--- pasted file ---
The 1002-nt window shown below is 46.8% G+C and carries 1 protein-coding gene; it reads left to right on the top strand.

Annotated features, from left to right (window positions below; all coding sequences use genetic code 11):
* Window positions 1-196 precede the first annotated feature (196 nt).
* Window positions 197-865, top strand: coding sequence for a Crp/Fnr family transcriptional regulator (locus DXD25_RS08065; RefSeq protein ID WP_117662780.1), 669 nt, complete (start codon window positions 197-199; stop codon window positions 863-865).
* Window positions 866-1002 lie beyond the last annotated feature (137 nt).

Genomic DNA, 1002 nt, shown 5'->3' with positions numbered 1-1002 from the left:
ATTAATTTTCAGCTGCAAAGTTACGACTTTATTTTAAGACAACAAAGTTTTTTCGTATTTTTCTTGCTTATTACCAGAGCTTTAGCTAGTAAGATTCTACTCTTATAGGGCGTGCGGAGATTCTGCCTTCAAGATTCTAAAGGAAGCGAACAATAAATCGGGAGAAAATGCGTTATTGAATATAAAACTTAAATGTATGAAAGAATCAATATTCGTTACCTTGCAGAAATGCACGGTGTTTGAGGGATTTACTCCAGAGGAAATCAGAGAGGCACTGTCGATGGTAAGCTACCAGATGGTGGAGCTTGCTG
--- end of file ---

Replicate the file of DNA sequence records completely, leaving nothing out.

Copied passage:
The 1002-nt window shown below is 46.8% G+C and carries 1 protein-coding gene; it reads left to right on the top strand.

Annotated features, from left to right (window positions below; all coding sequences use genetic code 11):
* Window positions 1-196 precede the first annotated feature (196 nt).
* Window positions 197-865, top strand: coding sequence for a Crp/Fnr family transcriptional regulator (locus DXD25_RS08065; RefSeq protein ID WP_117662780.1), 669 nt, complete (start codon window positions 197-199; stop codon window positions 863-865).
* Window positions 866-1002 lie beyond the last annotated feature (137 nt).

Genomic DNA, 1002 nt, shown 5'->3' with positions numbered 1-1002 from the left:
ATTAATTTTCAGCTGCAAAGTTACGACTTTATTTTAAGACAACAAAGTTTTTTCGTATTTTTCTTGCTTATTACCAGAGCTTTAGCTAGTAAGATTCTACTCTTATAGGGCGTGCGGAGATTCTGCCTTCAAGATTCTAAAGGAAGCGAACAATAAATCGGGAGAAAATGCGTTATTGAATATAAAACTTAAATGTATGAAAGAATCAATATTCGTTACCTTGCAGAAATGCACGGTGTTTGAGGGATTTACTCCAGAGGAAATCAGAGAGGCACTGTCGATGGTAAGCTACCAGATGGTGGAGCTTGCTG